QUARTER CIRCLE HEART RANCH
QUARTER CIRCLE HEART RANCH. The Quarter Circle Heart Ranch was established when Lewis H. Carhart, the founder of the original Clarendon colony, invested part of his fortune in cattle. Since his colonization scheme occupied most of his time, Carhart initially ran only a few hundred head. The success of other large cattle companies, however, prompted him in 1883 to extend his own operations. His brother-in-law, Alfred P. Sully, of the New York investment firm of Austin and Corbett, visited Clarendon to arrange for a syndicate and then returned east to begin foreign negotiations, while Carhart worked to increase the herd and improve the ranch properties. The ranch had been under the temporary management of J. C. Murdock, but with its enlargement Carhart sought out an experienced cowman. He found him in Al S. McKinney, an Irishman who came highly recommended after having worked for the Spade Ranch. Early in 1884 a debenture company was founded in England, and Carhart sailed there to sell company stock to prospective buyers. Organization of the Clarendon Land Investment and Agency Company followed. After returning to assume the managerial responsibilities, Carhart registered his Quarter Circle Heart brand and added to his original holdings (343 sections) those of Frank Houston and S. V. Barton on McClellan Creek. Foreman Al McKinney took charge of the increased herds. Archie Williams, an elderly English veterinarian, was chosen to manage the new horse ranch that Carhart had established on the former Houston property. A dugout on Carroll Creek served as the first company headquarters; nearby was a two-room bunkhouse constructed of rock and sod. When McKinney was married, the ranch office was moved to the front room of his new house on an adjoining section. In addition, the ranch contained three division line camps. At its peak, the Quarter Circle Heart range covered 250,000 acres of land, in the center of which lay the town of Clarendon. Its longhorn cattle numbered from 15,000 to 35,000 head. Neighboring ranches included the JA, the RO, the Half Circle K, and the Diamond F. As the only settlement in their midst, Clarendon became the supply center and social hub. Noted cowboys who worked for the "Hearts" included Jesse S. Wynne, Frank Groves, Tom Martindale, Al Gentry, and Henry W. Taylor.
The prosperity of the Quarter Circle Heart was short-lived, especially after 1887, when Clarendon moved its townsite five miles south to the Fort Worth and Denver City Railway tracks. The drought and blizzard of 1886–87, the "Big Die-Up", had taken their toll. Increasing dissatisfaction among the company's British stockholders, many of whom had never received a dividend from their investments, prompted the executives to send the company secretary, Count Cecil Kearney, to the Panhandle for an on-the-spot investigation. Carhart and McKinney, upon learning that Kearney would arrive on a certain day, both resigned without notice and left Clarendon. Kearney's inspection tour revealed conditions worse than he had suspected. On the range where 35,000 head of cattle had grazed, he could find only a fraction of that number. Signs of gross mismanagement in all areas of the enterprise led to a complete reorganization, with Henry Taylor as range boss and Charles O'Donel, Kearney's nephew, as manager. Over the next few years, the Quarter Circle Heart range was divided into farms, school land, and settlements. By 1895 the brand had been discontinued.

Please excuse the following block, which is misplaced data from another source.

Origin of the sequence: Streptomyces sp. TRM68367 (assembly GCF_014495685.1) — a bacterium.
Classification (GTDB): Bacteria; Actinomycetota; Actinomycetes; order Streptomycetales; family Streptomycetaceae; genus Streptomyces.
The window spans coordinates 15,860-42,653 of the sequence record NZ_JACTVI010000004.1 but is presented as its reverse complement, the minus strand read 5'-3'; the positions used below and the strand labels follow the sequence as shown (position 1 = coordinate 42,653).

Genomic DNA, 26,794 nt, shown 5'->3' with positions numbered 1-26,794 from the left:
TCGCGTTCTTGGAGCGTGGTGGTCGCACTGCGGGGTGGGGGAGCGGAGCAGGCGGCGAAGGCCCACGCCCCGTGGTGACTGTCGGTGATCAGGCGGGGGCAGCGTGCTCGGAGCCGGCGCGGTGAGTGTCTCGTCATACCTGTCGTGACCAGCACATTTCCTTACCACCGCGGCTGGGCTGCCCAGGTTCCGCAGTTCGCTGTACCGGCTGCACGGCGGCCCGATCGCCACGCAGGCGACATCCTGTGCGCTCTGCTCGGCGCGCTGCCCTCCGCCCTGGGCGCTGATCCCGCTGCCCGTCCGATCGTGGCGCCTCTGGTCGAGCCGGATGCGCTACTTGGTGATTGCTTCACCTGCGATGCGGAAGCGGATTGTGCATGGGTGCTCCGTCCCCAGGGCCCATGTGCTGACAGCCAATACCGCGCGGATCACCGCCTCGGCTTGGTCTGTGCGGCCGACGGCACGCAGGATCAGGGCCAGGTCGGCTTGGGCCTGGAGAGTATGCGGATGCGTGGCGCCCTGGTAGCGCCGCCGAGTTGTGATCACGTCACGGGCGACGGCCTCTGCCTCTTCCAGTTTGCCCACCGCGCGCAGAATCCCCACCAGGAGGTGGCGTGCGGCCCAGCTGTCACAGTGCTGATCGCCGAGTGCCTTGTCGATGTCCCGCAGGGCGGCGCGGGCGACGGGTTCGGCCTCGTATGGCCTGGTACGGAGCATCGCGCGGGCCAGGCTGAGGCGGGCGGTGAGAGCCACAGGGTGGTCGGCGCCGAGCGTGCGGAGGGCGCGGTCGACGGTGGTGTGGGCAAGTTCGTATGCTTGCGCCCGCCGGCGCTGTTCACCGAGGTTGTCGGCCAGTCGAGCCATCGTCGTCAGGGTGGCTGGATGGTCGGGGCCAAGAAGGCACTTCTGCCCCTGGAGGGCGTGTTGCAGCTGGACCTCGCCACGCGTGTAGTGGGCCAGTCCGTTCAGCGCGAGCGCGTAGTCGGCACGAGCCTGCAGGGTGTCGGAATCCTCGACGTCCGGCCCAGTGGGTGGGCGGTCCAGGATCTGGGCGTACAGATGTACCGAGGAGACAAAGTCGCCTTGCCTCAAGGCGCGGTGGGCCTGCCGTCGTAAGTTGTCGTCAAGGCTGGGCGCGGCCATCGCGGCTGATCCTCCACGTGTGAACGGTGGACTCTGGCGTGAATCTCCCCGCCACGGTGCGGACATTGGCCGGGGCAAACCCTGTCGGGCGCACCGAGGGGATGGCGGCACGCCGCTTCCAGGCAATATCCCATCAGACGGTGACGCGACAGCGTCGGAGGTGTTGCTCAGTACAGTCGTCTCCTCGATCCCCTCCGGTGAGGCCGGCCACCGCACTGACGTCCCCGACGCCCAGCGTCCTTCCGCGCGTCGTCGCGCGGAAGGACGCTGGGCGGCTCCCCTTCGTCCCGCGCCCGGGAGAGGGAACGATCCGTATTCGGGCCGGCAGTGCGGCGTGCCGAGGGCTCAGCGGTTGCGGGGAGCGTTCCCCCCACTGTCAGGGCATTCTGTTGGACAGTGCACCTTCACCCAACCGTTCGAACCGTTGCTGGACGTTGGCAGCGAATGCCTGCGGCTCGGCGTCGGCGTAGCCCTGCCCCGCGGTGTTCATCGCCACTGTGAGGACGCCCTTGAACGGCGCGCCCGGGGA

Virginia Browder, Donley County: Land O' Promise (Wichita Falls, Texas: Nortex, 1975). Gus L. Ford, ed., Texas Cattle Brands (Dallas: Cockrell, 1936). Willie Newbury Lewis, Between Sun and Sod (Clarendon, Texas: Clarendon Press, 1938; rev. ed., College Station: Texas A&M University Press, 1976). Millie Jones Porter, Memory Cups of Panhandle Pioneers (Clarendon, Texas: Clarendon Press, 1945).
The following, adapted from the Chicago Manual of Style, 15th edition, is the preferred citation for this article.H. Allen Anderson, "QUARTER CIRCLE HEART RANCH," Handbook of Texas Online (http://www.tshaonline.org/handbook/online/articles/apq02), accessed March 26, 2015. Uploaded on June 15, 2010. Published by the Texas State Historical Association.